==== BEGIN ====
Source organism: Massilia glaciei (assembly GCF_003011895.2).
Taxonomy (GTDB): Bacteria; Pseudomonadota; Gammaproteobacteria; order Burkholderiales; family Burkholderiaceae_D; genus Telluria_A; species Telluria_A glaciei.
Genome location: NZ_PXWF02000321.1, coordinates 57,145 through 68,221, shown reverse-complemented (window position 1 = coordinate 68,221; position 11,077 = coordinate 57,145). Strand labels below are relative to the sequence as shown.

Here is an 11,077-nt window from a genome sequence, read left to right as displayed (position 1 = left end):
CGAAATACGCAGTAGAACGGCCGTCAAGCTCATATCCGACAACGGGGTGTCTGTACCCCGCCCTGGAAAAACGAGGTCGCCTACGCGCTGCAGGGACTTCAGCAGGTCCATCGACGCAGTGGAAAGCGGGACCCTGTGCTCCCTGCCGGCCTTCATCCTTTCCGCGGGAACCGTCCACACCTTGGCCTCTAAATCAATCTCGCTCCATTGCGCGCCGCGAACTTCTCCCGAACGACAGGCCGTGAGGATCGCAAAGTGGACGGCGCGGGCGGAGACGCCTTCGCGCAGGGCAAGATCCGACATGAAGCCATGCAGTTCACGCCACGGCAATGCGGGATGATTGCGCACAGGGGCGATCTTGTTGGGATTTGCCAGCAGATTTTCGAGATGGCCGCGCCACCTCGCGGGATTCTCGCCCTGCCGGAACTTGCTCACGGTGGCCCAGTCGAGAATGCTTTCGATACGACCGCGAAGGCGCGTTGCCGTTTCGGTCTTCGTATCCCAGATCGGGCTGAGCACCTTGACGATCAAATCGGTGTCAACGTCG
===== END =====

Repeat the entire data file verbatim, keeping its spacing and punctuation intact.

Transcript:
Source organism: Massilia glaciei (assembly GCF_003011895.2).
Taxonomy (GTDB): Bacteria; Pseudomonadota; Gammaproteobacteria; order Burkholderiales; family Burkholderiaceae_D; genus Telluria_A; species Telluria_A glaciei.
Genome location: NZ_PXWF02000321.1, coordinates 57,145 through 68,221, shown reverse-complemented (window position 1 = coordinate 68,221; position 11,077 = coordinate 57,145). Strand labels below are relative to the sequence as shown.

Here is an 11,077-nt window from a genome sequence, read left to right as displayed (position 1 = left end):
CGAAATACGCAGTAGAACGGCCGTCAAGCTCATATCCGACAACGGGGTGTCTGTACCCCGCCCTGGAAAAACGAGGTCGCCTACGCGCTGCAGGGACTTCAGCAGGTCCATCGACGCAGTGGAAAGCGGGACCCTGTGCTCCCTGCCGGCCTTCATCCTTTCCGCGGGAACCGTCCACACCTTGGCCTCTAAATCAATCTCGCTCCATTGCGCGCCGCGAACTTCTCCCGAACGACAGGCCGTGAGGATCGCAAAGTGGACGGCGCGGGCGGAGACGCCTTCGCGCAGGGCAAGATCCGACATGAAGCCATGCAGTTCACGCCACGGCAATGCGGGATGATTGCGCACAGGGGCGATCTTGTTGGGATTTGCCAGCAGATTTTCGAGATGGCCGCGCCACCTCGCGGGATTCTCGCCCTGCCGGAACTTGCTCACGGTGGCCCAGTCGAGAATGCTTTCGATACGACCGCGAAGGCGCGTTGCCGTTTCGGTCTTCGTATCCCAGATCGGGCTGAGCACCTTGACGATCAAATCGGTGTCAACGTCG